Illusionist and stunt performer Harry Houdini was famously capable of holding his breath for over three minutes. But today, competitive breath-hold divers can squeeze ten, fifteen, even twenty minutes out of a single lungful of air. How do these divers do it -- and how can you train to hold your breath for longer?
"My best static breath hold is pretty crap," says surfer Mark Healey in an article on breath-holding from the September 2011 issue of Surfer Magazine. "I think it's about 5:30."
If that sounds like a long time to you, that’s because it is, and Healey is being modest (some would say irresponsibly so).
But to the world’s foremost practitioners of "static apnea" -- a competitive discipline in the sport of freediving in which a person holds his or her breath underwater, without moving, for as long as possible -- five minutes is small change.
In 2001, renowned freediver Martin Štěpánek held his breath for a then-unprecedented 8 minutes 6 seconds. His record stood for nearly three years, until June of 2004, when freediver Tom Sietas bested it by 41 seconds with a time of 8:47. The record has since been broken eight times (five of them by Sietas, himself), but the title currently belongs to French freediver Stéphane Mifsud. In 2009, Mifsud spent a lung-searing 11 minutes 35 seconds below water on a single gulp of air.
Static apnea is the only discipline in freediving measured in units of time, but it is arguably the purest manifestation of the sport. It is also, inarguably, the skill most essential to the practice of the seven other sea- and pool-based disciplines officially recognized by the International Association for Development of Apnea, or "AIDA," the global sanctioning body for competitive breath-holding events.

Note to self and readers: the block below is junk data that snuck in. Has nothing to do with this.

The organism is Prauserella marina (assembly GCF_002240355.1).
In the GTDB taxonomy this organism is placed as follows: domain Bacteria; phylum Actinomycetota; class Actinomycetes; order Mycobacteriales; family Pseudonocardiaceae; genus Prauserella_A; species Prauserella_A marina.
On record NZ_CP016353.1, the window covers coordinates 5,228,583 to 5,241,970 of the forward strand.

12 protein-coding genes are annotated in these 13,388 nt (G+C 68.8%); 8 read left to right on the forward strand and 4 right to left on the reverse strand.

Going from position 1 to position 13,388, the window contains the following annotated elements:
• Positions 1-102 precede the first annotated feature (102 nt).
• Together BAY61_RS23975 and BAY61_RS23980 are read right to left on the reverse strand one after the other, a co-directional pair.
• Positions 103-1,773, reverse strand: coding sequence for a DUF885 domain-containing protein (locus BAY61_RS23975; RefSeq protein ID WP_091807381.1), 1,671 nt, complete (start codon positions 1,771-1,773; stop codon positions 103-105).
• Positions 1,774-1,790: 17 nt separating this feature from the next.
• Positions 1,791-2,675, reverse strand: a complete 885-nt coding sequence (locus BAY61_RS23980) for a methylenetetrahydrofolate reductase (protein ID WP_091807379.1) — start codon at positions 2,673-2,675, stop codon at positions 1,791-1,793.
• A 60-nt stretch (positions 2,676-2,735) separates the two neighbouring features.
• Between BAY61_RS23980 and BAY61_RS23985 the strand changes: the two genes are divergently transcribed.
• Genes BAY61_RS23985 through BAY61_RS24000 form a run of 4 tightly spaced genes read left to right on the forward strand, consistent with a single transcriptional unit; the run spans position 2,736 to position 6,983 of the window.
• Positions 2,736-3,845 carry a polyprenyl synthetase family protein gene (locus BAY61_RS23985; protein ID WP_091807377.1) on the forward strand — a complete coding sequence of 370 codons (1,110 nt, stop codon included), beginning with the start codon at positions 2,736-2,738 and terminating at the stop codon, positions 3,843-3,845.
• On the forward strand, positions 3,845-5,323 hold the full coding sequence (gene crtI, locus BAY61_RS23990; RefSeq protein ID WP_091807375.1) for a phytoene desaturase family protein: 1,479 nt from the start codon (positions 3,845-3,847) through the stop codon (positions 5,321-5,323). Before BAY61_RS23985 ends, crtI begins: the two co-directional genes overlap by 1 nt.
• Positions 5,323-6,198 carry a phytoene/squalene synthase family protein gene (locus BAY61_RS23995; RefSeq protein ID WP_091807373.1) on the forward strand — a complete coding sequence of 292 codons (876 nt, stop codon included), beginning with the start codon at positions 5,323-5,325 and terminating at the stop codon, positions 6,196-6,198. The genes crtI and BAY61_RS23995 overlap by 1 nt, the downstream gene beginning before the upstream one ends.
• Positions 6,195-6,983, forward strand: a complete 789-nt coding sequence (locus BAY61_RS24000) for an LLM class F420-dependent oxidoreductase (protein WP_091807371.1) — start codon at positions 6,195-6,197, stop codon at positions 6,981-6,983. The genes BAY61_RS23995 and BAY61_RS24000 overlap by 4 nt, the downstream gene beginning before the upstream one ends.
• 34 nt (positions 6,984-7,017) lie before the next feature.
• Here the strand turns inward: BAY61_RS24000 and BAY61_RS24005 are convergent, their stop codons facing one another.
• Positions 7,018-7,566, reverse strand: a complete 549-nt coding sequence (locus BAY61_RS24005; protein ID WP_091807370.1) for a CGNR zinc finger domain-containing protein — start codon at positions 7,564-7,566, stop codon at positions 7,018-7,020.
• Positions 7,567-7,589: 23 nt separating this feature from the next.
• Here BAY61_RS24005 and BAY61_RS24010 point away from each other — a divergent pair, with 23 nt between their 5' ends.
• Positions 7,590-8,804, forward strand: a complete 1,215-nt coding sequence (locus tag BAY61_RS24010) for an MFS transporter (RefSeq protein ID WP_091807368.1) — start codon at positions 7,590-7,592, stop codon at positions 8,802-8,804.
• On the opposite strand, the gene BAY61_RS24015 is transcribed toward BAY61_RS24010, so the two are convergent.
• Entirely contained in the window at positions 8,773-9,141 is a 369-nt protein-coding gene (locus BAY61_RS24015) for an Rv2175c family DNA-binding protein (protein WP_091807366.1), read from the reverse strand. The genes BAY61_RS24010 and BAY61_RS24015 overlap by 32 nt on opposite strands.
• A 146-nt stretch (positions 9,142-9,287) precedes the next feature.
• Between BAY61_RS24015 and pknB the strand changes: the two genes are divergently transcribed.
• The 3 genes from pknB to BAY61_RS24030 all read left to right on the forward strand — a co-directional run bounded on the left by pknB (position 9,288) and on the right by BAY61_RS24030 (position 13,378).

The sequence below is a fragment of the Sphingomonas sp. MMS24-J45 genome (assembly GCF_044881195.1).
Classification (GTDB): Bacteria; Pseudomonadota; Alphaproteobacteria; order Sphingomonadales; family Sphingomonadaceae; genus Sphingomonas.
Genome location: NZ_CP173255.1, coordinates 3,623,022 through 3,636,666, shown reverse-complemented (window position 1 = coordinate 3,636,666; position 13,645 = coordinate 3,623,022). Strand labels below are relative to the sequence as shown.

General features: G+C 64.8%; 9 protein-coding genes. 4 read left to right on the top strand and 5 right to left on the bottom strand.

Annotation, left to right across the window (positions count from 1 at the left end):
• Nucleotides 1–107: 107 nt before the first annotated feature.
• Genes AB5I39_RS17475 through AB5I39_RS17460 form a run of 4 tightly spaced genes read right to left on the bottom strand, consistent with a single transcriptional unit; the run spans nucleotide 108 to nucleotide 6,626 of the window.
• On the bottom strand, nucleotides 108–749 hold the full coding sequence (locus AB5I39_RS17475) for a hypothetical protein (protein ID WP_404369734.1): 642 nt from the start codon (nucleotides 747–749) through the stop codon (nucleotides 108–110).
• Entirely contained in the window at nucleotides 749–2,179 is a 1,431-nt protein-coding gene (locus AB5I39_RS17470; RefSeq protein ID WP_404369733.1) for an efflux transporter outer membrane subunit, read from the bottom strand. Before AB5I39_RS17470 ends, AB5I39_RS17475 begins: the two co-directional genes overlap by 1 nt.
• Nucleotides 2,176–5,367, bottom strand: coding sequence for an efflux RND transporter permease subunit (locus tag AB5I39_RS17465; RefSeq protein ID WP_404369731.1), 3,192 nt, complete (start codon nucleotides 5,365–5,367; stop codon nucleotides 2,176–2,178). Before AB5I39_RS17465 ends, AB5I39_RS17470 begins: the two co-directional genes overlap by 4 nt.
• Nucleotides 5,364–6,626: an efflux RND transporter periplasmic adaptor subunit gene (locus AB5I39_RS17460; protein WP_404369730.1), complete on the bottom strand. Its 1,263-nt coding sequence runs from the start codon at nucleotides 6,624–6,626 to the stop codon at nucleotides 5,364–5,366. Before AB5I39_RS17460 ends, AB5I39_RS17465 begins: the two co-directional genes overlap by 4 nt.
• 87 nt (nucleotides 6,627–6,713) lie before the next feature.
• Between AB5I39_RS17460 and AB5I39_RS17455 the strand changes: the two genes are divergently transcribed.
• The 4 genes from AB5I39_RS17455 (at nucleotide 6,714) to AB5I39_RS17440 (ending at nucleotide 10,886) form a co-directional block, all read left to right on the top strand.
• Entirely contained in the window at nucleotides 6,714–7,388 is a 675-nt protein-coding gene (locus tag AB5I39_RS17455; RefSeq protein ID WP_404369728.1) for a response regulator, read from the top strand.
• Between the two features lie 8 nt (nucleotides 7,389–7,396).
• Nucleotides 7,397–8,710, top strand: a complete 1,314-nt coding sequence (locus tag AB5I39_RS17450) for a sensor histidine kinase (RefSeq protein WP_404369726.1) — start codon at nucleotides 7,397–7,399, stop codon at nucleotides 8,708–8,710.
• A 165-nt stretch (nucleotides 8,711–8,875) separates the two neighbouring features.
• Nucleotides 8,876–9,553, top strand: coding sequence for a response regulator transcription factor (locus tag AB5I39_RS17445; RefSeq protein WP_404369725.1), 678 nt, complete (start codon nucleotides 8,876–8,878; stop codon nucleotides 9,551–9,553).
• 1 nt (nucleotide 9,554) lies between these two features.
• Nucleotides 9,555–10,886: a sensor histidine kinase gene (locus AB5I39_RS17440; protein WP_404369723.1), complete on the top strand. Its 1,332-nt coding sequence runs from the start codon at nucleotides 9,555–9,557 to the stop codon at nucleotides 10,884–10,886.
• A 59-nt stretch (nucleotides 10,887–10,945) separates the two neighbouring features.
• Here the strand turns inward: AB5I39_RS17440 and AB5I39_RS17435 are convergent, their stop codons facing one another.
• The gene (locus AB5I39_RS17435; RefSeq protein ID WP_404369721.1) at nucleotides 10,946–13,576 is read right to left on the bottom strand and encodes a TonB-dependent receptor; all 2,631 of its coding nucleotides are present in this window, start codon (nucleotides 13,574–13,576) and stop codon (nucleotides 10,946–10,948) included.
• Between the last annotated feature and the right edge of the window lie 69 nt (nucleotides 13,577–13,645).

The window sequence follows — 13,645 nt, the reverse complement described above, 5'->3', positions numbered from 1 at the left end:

These events include "No Limit" (the "absolute depth" discipline, whereby the freediver descends with the help of a ballast weight and ascends via a method of her choice) and "Dynamic Without Fins" (whereby the freediver travels in a horizontal position under water attempting to cover the greatest possible distance in the absence of propulsive aids), and are measured in units of depth and distance. Other events allow for the use of fins, ropes, weights, sleds and even specialized vests with inflatable compartments, but every single one boils down to the athlete's ability to make the most that he or she can out of a single breath’s worth of oxygen.
Freedivers subject themselves to years of training to achieve such breath-defying feats. In the process, they actually modify their biology.